create strong financial returns for shareholders. More
companies now believe that doing good is not just a
nice-to-do but essential for a vibrant business.
Consider, for example, the rapid decision by 13 brands
to discontinue their relationship with the Los Angeles
Clippers in the wake of the revelations about owner
Donald Sterling’s comments. Or CVS Caremark’s
decision to stop selling tobacco and Gap’s decision to
raise the minimum wage for its workers.
All of these examples illustrate an increased focus on
establishing trust with customers by doing the right
thing, demonstrating leadership and putting
engagement and integrity ahead of making money.
Shared value is the new normal. However, this also
creates complexity in how CMOs and CCOs divide
A second factor is technology. Consumers, for
example, no longer differentiate an engagement with
a corporation’s call center from a similar interaction
on Twitter. This can cause ambiguity over roles,
organizational structure, skills, partners and budgets.
And it comes just as CEOs are asking both their
CCOs and CMOs to be smarter, leaner, faster and
Here’s an example of how roles are changing.
When Leslie Berland, once the social media lead within
PR at American Express, noted with their research
team that card members were highly engaged in using
social media to inform purchase decisions, it inspired a
partnership with Foursquare. This collaboration allowed
AMEX card members to redeem offers whenever they
“checked in” at participating merchants.
The program, which was met with widespread praise,
was later replicated on several other social platforms.
And today Leslie Berland is [AMEX’s] SVP of digital
partnerships and development, directing eight-figure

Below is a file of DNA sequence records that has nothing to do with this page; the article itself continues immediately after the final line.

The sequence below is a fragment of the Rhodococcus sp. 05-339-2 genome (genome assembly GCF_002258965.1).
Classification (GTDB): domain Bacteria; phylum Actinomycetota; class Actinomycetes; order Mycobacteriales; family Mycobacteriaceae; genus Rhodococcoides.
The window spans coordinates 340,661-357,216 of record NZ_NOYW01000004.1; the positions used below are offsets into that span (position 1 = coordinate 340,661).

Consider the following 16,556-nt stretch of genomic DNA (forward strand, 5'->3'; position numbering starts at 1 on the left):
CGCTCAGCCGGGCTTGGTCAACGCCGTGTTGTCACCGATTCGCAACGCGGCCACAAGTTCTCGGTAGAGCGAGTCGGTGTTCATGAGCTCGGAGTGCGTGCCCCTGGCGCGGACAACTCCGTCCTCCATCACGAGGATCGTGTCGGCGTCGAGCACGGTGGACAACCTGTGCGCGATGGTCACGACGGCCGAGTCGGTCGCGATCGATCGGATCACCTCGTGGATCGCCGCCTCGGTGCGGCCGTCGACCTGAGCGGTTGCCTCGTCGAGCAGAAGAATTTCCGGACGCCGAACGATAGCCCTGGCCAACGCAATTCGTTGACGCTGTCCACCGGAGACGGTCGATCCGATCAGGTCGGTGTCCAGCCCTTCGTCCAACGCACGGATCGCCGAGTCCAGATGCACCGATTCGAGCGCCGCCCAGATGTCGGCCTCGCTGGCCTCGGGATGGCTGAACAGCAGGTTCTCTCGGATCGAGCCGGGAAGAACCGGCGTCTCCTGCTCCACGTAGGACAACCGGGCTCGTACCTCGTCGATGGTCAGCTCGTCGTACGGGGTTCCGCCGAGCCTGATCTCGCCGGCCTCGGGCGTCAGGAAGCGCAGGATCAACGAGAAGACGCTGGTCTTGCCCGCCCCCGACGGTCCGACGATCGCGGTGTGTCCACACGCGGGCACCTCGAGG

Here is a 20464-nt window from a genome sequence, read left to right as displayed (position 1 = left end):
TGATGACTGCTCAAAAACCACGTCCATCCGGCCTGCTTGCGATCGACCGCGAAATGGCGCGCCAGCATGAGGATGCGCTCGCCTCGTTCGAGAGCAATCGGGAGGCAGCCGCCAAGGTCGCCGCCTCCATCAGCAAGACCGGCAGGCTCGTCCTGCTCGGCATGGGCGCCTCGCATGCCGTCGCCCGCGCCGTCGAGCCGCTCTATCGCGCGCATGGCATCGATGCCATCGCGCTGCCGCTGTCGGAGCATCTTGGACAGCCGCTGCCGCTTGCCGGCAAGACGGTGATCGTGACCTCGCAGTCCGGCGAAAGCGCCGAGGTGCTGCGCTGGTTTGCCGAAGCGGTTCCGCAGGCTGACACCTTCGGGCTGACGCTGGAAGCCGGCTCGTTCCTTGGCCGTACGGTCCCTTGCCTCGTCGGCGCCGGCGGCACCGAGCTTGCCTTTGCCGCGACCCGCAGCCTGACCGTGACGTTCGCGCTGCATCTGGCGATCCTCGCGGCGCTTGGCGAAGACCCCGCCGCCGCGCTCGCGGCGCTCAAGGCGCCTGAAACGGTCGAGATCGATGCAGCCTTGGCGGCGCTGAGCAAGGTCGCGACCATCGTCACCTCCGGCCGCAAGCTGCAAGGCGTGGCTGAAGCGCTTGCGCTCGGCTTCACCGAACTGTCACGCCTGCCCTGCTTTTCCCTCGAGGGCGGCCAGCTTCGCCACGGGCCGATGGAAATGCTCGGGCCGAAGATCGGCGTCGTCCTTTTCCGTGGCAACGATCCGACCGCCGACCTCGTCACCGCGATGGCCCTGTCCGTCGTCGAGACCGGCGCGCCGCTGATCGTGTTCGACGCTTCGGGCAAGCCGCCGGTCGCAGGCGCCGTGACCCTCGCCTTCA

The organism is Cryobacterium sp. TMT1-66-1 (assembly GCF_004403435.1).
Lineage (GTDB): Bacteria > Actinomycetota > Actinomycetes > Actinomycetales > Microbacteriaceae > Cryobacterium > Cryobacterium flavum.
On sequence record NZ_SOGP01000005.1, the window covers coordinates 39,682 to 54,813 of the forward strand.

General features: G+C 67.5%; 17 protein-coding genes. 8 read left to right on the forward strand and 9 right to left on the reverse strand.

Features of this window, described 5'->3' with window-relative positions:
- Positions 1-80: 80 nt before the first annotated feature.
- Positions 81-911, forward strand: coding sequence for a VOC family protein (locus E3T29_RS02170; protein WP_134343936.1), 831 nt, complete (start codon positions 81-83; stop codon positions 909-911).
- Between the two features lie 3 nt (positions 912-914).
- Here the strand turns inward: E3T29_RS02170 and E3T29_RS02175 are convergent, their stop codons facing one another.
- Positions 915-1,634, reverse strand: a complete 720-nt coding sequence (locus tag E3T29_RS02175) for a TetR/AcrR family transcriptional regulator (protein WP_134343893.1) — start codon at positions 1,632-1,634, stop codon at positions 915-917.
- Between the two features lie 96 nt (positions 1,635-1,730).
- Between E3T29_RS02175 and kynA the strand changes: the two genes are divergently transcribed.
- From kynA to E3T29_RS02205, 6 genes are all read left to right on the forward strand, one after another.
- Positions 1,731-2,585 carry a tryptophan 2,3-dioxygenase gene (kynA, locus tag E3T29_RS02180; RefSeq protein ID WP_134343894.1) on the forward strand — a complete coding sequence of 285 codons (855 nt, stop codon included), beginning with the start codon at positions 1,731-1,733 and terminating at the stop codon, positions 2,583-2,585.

If tomorrow’s PR professionals embrace the complexity,
empathize with and satisfy CCOs, but also connect with
and inspire CMOs, they will be in a position to have the
same kind of clout that Leslie Berland does at AMEX.
The Evolution of the PR Agency
The third trend that I want to cover is a dramatic shift
that is taking place in the marketing services
landscape. This is even more profound than what’s
happening in the media or on the client side. So I will
spend a bit of time here in addressing these changes
and then the opportunities it creates for your students.
Again, the overarching theme: blurred lines.
Not long ago, in the “Mad Men” era, agency roles were
very clearly defined. Creative agencies, media buying
firms and PR agencies all had distinct “swim lanes”
that rarely overlapped. That’s no longer the case.
Today CMOs are increasingly telling us that great ideas
can come from anywhere. They don’t put their agency
partners in boxes any more. This blurring of boundaries
between agencies is a tremendous opportunity to
So what then is the future of the PR agency? There are
several ways to look at this.
First, let’s examine it from a pure financial perspective.
According to Ad Age, the top 10 PR agencies last year
amassed $4.5 billion in revenues, or four percent of
the marketing services landscape. This is dwarfed,
however, by digital agencies ($10.1 billion), media
buying agencies ($9.2 billion) and advertising agencies
Of these four categories only advertising agencies are
seeing their revenues decline. Why?
That leads into my more philosophical view of
I am convinced that this is because the era of
“marketing communications” – where classic,
orchestrated advertising leads – is now in winter. It is
giving way to an era of “communications marketing” –
where spontaneous storytelling at the speed of now
(everything we are covering this week) – is in full bloom.
Let’s deconstruct this.
It all starts with a realization that the traditional
meaning of marketing no longer works. In 1959 Philip
Kotler defined marketing as …“Creating, delivering and
communicating value to customers and managing
customer relationships in ways that also benefit the
organization and its shareholders.”
Instead, in this new construct, we see the word
“communications” becoming more prominent. Guy
Kawasaki, a best-selling author, co-founder of
Alltop.com, former chief evangelist at Apple, wisely
defined communications as follows …“The goal of
communications is to provide information that moves
people to action.”
The market is beginning to share our view that
“marketing communications” is backwards. It
stresses advertising, selling and image. It rewards
coordinating and pushing messages in one direction
and, all too often, is only about the short-term.